‘Tis the season for holiday light shows in public gardens. Here are a few tips to make sure you have a fun evening among the lights. Happy Holidays!
1 – Buy your tickets early, especially if you want to bring out-of-town guests during the holidays. Tickets do sell out on many days.
2 – Save money and avoid peak crowds by visiting on less popular days.
3 – Check the garden’s website and social media for important information before leaving your house. You can get an overview of everything happening and information about where to park. Weather conditions, power outages or events may close the garden. While you are at it, triple-check the dates and times of your tickets and pull them up on your phone to save time at the entrance.
4 – Take lots of photos, especially since nighttime photography can be challenging. As a volunteer, I would watch people take tons of photos of people standing in front of lights, yet they didn’t notice the great shot of firelight glowing on the faces of a father and daughter roasting marshmallows together or siblings looking at the lights in wonder. A November visit gives you time to get photos onto Christmas cards.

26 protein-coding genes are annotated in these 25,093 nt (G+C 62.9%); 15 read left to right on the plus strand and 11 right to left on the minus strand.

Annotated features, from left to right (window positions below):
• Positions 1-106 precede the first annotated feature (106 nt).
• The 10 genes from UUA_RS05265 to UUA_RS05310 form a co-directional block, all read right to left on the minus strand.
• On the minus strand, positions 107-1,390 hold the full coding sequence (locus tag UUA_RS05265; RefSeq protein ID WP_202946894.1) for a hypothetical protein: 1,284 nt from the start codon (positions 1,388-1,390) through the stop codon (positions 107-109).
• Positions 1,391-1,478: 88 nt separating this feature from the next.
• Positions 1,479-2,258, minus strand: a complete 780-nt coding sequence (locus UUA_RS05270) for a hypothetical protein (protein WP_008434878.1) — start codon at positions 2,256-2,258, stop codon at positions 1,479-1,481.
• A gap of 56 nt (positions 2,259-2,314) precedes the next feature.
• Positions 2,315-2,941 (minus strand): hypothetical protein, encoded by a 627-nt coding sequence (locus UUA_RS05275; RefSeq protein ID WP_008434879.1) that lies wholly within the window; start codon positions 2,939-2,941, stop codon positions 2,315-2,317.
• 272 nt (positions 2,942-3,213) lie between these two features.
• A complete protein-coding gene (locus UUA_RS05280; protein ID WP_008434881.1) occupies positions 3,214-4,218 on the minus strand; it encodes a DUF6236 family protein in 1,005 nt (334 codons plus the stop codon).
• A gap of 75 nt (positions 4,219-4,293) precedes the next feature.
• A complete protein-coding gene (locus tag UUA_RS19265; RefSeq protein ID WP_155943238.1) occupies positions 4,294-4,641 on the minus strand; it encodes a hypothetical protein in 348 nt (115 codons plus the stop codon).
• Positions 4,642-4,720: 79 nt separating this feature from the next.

5 – I enjoy the earliest timed tickets in November when sunset is a bit later than late December. This could allow time for me to view some of the plants in twilight and then play with my camera as the sky turns to night.
6 – Dress for comfort and warmth. Temperatures can drop during the evening, so pick the right jacket and bring a warm scarf for you plus a blanket for the kids. Think twice about shoes – navigating dark brick walkways in heels and freezing toes can put a damper on the evening.
7 – Help spread the word about this event by tagging the garden or sharing its location when posting your photos on social media. Holiday light shows are key fundraisers that help to support gardens year-round.
8 – Consider volunteering. It helps to support the garden, allows you to view the lights before or after your shifts, and introduces you to fellow volunteers and happy visitors.
9 – Don’t forget to visit your local public garden during the day too. Winter visits may include festive indoor displays, enhanced views since the deciduous trees have lost their leaves, nature trails, berries, blooms or foliage, plus a gift shop to find unique and often locally made presents.
10 – Gift tickets or a garden membership to young families to introduce them to a public garden that offers so much year-round.Also, renewing or purchasing your membership may give you a discount on tickets.